FTC charges T-Mobile with bogus third-party billing

The FTC will seek to return "many of millions" of dollars to consumers who were deceptively charged with third-party app fees in a process referred to as cramming.

The Federal Trade Commission charged mobile service provider T-Mobile with making hundreds of millions of dollars off of bogus third-party billing. 

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In a nutshell, T-Mobile is charged with a shoddy process called cramming, which places charges on a consumer's bill for services offered by another company, and gives T-Mobile a hefty 35 to 40 percent cut from the total amount charged.

The FTC's consumer protection director Jessica Rich said in a conference call that the FTC, through litigation, will seek to return "many of millions" of dollars to consumers impacted by the cramming charges.

Rich added that the FTC and T-Mobile had previously attempted settlement negotiations following "oodles of consumer complaints", but obviously failed to reach one.

The FTC claims that T-Mobile continued cramming until at least December 2013, capping off a four-year period of belligerence and disregard for consumers that amounted to the staggering profits for bogus charges.

T-Mobile chief executive John Legere said following the FTC's announcement that the charges were "unfounded and without merit." He claimed the company last year "launched a proactive program" for full refunds to customers thought to be affected by unauthorized charges.

Legere added:

"This is about doing what is right for consumers and we put in place procedures to protect our customers from unauthorized charges. Unfortunately, not all of these third party providers acted responsibly — an issue the entire industry faced. We believe those providers should be held accountable, and the FTC's lawsuit seeking to hold T-Mobile responsible for their acts is not only factually and legally unfounded, but also misdirected."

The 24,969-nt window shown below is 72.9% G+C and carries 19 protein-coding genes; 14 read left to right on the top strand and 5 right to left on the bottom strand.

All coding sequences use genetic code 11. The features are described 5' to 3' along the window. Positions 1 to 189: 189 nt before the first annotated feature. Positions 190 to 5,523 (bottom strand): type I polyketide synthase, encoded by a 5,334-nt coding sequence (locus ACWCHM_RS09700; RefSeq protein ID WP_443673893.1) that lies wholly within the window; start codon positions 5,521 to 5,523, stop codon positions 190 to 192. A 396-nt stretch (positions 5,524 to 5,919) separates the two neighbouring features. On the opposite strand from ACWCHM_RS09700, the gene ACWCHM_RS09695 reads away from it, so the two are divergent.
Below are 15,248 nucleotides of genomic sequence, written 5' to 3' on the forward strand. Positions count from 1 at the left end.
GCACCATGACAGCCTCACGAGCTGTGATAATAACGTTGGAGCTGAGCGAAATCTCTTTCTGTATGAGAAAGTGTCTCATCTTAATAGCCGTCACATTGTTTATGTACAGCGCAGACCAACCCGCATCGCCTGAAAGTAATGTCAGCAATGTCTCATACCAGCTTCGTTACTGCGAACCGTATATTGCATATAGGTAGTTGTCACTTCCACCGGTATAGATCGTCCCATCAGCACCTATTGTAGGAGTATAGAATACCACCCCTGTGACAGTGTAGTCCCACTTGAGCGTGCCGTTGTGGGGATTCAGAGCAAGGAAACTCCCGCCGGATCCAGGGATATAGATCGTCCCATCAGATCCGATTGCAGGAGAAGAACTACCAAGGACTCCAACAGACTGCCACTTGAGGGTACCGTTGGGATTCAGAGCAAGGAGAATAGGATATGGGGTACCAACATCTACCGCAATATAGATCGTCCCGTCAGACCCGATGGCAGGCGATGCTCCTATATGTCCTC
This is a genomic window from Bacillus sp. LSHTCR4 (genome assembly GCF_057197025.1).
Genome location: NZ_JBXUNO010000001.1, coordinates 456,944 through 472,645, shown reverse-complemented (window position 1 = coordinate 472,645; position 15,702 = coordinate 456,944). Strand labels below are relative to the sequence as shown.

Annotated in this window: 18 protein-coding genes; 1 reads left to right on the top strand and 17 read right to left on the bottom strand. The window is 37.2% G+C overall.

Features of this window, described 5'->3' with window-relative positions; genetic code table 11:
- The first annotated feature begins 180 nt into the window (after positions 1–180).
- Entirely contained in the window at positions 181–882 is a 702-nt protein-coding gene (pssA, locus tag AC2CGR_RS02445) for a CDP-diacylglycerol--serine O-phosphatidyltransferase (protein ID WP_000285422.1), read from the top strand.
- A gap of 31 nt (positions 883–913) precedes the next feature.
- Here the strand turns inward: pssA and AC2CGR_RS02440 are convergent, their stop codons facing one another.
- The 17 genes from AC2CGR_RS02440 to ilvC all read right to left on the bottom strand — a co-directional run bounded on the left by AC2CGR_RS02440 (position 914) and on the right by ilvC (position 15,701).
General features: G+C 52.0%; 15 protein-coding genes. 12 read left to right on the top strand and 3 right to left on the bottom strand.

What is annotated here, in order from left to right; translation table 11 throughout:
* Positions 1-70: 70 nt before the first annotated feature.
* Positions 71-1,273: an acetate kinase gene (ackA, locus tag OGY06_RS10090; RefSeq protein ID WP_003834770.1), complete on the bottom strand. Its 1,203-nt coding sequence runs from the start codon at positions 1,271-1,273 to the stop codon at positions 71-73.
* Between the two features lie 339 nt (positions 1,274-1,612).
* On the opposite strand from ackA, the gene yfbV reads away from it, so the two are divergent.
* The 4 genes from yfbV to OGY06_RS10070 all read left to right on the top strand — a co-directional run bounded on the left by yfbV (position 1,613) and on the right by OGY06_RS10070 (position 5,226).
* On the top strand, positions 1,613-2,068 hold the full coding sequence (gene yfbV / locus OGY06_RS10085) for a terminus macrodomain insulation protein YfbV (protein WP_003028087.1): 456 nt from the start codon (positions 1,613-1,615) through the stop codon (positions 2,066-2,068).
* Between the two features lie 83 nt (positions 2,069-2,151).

T-Mobile still has some serious explaining to do when the case does make it to a courtroom, especially in regard to the level it allegedly went to in order to deceive customers. Rich said T-Mobile buried the third-party charges in consumers' phone bills, sometimes hundreds of pages deep. When consumers finally began to track down the charges and complain to T-Mobile, the mobile carrier refused refunds to some, gave partial refunds to others, and instructed the rest to seek refunds directly from the third-party merchants. 

What's unclear — and what Rich and others on the conference call declined to comment on — is whether the lawsuit will impact the potential T-Mobile/Sprint merger.

Updated at 5:00pm ETwith comment from T-Mobile.


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